Site   Web

August 31, 2007

Link Reciprocation – How Does an Entire Industry Get It Wrong?

Nothing in SEO invokes as much vitriol and outright misguided advice as link reciprocation. I do understand how we got to this point, and it is a sad state of affairs. The current situation with reciprocation and the beliefs that surround it does reflect on the entire SEO industry, and not positively. That is because there are a lot of people who don’t do it properly, and thus, don’t understand it. Then they make all kinds of claims about how it works. Much of this gets passed along as gospel in the SEO world, where recruiting “true believers” is a common goal among the name brands.

The real problem here is that reciprocation can be done properly, and it can be done very improperly. Those in the latter column tend to be the spamming, ask-for-a-link-from-anyone, three-way link swap crowd, and they are very visible. Especially to people who do not want to reciprocate, or want to do it correctly. The spammers are in your face. The fact is, the spammers live outside of the world of proper reciprocation.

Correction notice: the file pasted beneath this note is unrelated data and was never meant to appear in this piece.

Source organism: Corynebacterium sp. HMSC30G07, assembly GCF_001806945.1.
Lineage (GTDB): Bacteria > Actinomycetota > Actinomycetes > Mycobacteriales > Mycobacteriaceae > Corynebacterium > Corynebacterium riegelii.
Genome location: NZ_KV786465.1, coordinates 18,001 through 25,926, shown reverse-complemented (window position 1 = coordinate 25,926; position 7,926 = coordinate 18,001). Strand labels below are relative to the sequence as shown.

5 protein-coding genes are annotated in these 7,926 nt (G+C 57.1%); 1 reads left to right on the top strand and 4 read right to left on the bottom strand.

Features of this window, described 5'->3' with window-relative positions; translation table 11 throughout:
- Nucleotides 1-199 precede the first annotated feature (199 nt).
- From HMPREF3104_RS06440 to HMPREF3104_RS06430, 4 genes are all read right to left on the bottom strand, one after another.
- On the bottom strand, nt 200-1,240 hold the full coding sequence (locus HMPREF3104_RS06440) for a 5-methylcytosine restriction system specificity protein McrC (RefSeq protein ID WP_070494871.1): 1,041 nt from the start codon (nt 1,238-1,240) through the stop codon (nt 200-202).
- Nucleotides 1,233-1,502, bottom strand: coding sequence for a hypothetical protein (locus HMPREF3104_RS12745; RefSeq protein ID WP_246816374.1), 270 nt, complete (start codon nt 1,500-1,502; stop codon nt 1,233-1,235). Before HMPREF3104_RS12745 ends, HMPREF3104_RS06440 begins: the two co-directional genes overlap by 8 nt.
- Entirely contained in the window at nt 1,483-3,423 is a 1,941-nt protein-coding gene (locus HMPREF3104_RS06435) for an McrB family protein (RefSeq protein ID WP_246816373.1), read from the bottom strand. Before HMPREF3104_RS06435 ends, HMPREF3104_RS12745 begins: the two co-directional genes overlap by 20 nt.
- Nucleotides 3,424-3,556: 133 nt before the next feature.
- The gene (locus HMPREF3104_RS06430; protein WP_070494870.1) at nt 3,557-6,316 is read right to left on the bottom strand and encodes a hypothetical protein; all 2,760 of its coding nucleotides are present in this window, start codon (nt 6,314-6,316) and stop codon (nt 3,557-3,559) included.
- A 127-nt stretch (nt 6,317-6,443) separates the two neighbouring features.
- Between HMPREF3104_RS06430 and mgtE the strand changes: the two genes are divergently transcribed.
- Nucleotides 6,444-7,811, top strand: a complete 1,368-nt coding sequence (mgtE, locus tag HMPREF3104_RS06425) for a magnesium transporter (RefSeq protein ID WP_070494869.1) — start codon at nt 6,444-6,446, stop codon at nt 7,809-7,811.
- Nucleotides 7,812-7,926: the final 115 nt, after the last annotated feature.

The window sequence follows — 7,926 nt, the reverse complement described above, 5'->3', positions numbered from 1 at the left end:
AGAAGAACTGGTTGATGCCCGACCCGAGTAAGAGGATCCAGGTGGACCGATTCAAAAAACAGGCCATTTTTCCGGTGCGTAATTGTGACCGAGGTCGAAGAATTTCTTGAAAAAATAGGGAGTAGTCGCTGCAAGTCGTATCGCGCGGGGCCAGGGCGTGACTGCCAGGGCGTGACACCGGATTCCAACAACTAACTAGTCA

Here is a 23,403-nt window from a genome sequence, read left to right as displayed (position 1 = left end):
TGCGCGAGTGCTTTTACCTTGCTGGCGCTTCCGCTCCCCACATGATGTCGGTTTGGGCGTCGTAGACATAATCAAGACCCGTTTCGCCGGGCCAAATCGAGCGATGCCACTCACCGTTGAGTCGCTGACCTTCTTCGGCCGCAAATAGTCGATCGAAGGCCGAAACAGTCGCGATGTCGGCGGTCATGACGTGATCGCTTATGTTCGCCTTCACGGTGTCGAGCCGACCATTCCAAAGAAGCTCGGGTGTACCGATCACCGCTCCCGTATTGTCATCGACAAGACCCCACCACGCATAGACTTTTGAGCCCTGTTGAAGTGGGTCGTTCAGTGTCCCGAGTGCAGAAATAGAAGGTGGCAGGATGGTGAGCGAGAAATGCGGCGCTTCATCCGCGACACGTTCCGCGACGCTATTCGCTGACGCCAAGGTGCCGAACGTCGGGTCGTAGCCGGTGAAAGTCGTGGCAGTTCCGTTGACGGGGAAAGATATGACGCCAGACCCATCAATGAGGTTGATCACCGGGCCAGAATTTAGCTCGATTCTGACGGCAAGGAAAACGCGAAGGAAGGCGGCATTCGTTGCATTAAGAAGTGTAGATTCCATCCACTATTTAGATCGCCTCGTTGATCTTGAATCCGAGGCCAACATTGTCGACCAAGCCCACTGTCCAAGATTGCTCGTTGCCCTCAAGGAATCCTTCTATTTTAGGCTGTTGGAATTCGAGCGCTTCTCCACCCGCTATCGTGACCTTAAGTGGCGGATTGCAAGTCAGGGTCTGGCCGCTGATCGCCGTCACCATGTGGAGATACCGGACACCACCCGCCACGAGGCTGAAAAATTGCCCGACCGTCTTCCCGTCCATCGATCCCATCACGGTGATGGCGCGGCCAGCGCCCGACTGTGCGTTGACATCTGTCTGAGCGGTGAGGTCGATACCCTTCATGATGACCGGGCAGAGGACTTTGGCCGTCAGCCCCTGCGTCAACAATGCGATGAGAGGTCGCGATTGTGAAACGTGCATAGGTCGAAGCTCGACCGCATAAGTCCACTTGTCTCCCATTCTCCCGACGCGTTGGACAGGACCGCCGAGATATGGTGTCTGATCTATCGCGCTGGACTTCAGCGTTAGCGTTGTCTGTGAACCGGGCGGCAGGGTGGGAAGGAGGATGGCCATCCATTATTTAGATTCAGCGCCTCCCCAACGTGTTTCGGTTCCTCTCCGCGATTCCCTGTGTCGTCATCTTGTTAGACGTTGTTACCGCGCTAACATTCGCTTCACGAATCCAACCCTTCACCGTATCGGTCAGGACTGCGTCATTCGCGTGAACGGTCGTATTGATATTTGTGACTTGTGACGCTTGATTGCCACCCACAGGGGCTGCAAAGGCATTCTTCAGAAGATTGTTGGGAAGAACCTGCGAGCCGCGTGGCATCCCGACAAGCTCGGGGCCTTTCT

Legitimate site owners who are just trying to do the right thing tend to avoid these pests like the plague. That fact is not obvious to people who do not have much experience with reciprocation. Let’s compare it to the massage world. There are two kinds of massage, and the legitimate practitioners have to fight a PR battle every day. In fact, illegitimate “massage” is not even massage. The same situation occurs with link reciprocation.
To truly understand reciprocation, we have to review the World Wide Web before there were ANY search engines or at least before search engines began using links as a significant ranking criteria.

Thousands of niche-category site owners exchanged links graciously with other sites of interest to them and their visitors. They did it because it was good for everyone involved.
Gracious link reciprocation between two sites that have a reason to do it is one of the original, fundamental web marketing practices.

That fact is irrefutable.
These early exchanges grew to the point that the listings needed to be categorized. Thus, properly categorized directories began to crop up on these sites. Software tools emerged to facilitate the effort and make it manageable. These directories served a good purpose, and the niche sites with the largest directories gained a lot of credibility and repeat visitors. They’re called hubs, and it does take work to manage them. This is not free.